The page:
Tarawera Ultra the race of two halves.
Tarawera Ultra is a race that can polarise the field. It is a race of two halves. It is well suited for the technical junkies and road speedsters. If the road runners can make it through the Spartan like obstacle course trails of around Okatainia Lodge and make it past the Tarawera Falls, all the magical lakes, pop out onto the fire trails, without smashing up their quads on the steep descents, log jumps and rock climbs of the first 60 km, all they have to do is turn their legs over for the last 30km of open fire trail running with just a few easy climbs, and cruise on into the finish line.
It would be my 3rd attempt to making it all the way to the end of the Tarawera Ultra. In 2013 and 2014 the course had been changed due to the threat of bush fires and a cyclone, I was determined that I was going to make it to the end no matter what. Let’s see who will be picked off in the last 5ks like a sitting duck on the wide open fire trail. I hoped that it would not be me…….
In 2012 I cut my race short due to pissing blood at 75km, I was shitting blood from 35km. I pulled out at 85km thinking I was doing damage to my body. Later found out that gluten and dairy were my problem. The only way I was pulling out of Tarawera Ultra was if I was going to be choppered off the course.
I had a terrible lead up before Tarawera Ultra. Let’s just say I was home-less, phone-less, and left with out coin, on a nebuliser with chronic asthma attacks after my Hares and Hounds 52km win, on antibiotics and just hoped I had enough time to get over my mental breakdown, chest infection and sort my head out before I raced.
I sorted out my shelter on Australia Day, grabbed a new iPhone after attempting to use a tiny drug dealer phone for 2 days but gave into the modern ease and got back on track with my communications and thank goodness I am employed, proud mother of two, I made some cash from running my own business and I was able claw my way back from rock bottom with the help of my awesome mates and just have enough time to taper before Tarawera Ultra. My mental state was still shit 2 weeks before Tarawera Ultra and the only thing that seemed to help me was exercise and staying strong for my girls and making sure I was not going to break.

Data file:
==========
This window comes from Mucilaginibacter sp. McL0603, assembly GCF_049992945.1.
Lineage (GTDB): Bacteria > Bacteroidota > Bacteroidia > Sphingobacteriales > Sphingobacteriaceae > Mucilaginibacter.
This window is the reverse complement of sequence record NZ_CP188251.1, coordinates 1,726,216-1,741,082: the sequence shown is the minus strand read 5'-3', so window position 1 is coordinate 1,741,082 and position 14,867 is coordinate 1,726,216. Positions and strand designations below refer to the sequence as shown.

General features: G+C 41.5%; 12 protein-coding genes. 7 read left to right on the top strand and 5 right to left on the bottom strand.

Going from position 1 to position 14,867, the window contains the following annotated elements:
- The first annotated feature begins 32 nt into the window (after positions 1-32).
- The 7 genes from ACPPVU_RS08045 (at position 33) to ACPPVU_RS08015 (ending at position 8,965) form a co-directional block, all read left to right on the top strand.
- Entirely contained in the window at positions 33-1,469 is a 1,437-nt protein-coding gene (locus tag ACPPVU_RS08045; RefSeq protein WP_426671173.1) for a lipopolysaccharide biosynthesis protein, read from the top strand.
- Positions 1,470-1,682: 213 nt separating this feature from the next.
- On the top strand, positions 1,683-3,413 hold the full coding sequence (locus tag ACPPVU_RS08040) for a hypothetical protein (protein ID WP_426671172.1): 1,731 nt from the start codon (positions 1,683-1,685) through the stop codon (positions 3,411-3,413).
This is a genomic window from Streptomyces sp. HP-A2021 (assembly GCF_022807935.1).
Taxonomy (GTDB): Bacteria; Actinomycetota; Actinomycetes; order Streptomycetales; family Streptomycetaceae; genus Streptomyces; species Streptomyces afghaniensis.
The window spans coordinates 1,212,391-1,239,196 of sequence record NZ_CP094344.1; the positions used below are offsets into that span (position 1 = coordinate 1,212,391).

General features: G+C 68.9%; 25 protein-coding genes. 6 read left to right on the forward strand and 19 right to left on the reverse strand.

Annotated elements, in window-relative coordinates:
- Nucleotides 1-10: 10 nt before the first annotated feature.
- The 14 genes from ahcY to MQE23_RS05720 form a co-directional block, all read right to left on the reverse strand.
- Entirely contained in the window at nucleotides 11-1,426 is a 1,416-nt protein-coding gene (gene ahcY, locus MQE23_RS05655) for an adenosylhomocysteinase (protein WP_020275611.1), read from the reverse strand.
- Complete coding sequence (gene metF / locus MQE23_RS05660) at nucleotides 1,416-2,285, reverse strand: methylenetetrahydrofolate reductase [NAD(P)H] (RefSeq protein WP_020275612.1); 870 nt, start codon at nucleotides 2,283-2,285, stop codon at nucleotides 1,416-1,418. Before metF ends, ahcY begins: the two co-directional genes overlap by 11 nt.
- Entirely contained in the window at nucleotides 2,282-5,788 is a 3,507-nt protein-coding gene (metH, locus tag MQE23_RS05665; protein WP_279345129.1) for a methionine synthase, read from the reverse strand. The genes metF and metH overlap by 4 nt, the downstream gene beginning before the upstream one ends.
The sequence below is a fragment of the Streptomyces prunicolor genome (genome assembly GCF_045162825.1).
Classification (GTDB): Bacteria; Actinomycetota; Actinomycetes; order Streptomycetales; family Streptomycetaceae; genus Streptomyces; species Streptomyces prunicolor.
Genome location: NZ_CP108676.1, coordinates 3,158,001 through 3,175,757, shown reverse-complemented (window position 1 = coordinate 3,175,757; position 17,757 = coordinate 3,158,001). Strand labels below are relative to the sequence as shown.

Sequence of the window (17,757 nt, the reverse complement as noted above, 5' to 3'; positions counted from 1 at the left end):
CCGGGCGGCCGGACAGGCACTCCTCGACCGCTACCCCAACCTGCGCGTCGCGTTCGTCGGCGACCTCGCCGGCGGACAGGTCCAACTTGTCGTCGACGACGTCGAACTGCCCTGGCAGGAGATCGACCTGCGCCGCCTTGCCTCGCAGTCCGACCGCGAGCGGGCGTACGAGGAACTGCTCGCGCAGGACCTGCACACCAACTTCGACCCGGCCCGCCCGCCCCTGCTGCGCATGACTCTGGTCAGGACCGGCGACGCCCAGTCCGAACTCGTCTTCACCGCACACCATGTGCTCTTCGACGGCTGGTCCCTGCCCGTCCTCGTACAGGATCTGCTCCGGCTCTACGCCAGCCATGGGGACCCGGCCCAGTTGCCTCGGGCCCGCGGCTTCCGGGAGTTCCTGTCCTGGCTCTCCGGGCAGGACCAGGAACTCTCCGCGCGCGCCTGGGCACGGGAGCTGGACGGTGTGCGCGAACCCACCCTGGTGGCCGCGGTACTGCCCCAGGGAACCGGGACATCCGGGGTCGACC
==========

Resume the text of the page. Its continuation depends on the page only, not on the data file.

I did break. I was in a real state, after being on the nebuliser with my asthma out of control I had a few more asthmas attacks as a result of the emotional stress I was under. I was so busy trying to get my personal life sorted out after separating from my husband, working and looking after my girls that the thought of just being able to run for 30 minutes made me cry.
I still had my two beautiful girls, my friends, business and my running. I got out and started exercising again. Man, my training and listening to music in the car between PT session is what bought me back into a positive frame of mind. I pumped about a strong interval session, followed by Kettle Bells, Sumo Squats, Burpee’s with over-head shoulder press, two handed rows, released some healing endorphins and that night I did a speedy 10km up “My” Mt Coo-tha. Also known to me as my Mother Mt Coo-Tha. This is where I find strength, have a cry and resolved my problems.
About 1 week before Tarawera Ultra my asthma and chest infection seemed to clearing up and I was going to be well enough to race. I had a rough trot with my diet. I worked out that peanuts were in a store bought nut butter I’d been eating, which gave me asthma then lead into a chest infection, then worked out I could no longer tolerate sesame either. So with my airways under attack, stomach bloating, face swollen I had to clean out my diet and to reduce swelling throughout my entire body. I stuffed up on the plane and ate a non-gluten free cookie. I asked for a “Gluten Free Cookie”. But was given whatever was on the menu. FARK! The menu had changed from when I last flew. No more Gluten Free Byron bay Cookies available. FARK! After realising my mistake after tasting the cookie, it tasted way too good to be gluten free, I went straight into the toilets and consumed anti-histermines and I took some anti-imflamatories and just hoped it would not bloat my guts with a gluten baby for the race……..FARK! I can’t bloody win!
Life’s not perfect. Many a race lead up is not perfect. It is how your brain can handle the set backs that can give you your strength.
I arrived at the start line at 5am less than 12 hours after jumping on a flight from Brisbane. I did my usual warm up and snuck in behind the blokes on the start line and had a chat to 2013 UTA Clients Gemma and Scott who were running the 100km, before finding the who’s who of NZ running Ruby and Jo and gave them a big G’day. I then spotted Spanish running legend Nurea and wished her good luck also. I started my watch 3 minutes early to make sure I could not get complaisant throughout the day and make sure I’d get my goal time of Sub 10 Hours.
I counted down 10,9,8,7,6,5,4,3,2,1 and I was off and running up the hill under the light of an Ay-Up Head Torch. Ruby flew out, so did Nurea and Jo. I chilled out behind Nurea for some time, then moved up on the right hand side, past her and then Ruby on a slight descent. Ruby hung behind me until the trail opened up and she soon past me never to be seen again……True class……..
I started the climb and was so surprised no to be mowed down by Nurea. I’m not sure if she was really well. She was sniffing a bit and just did not look like she was on fire as she normally does. Maybe she is a bit sick? I’m not sure. Pre-race she had mentioned she was climbing over their off season and not running that much. Maybe with her sniffles me with no altitude would put us on an even playing field.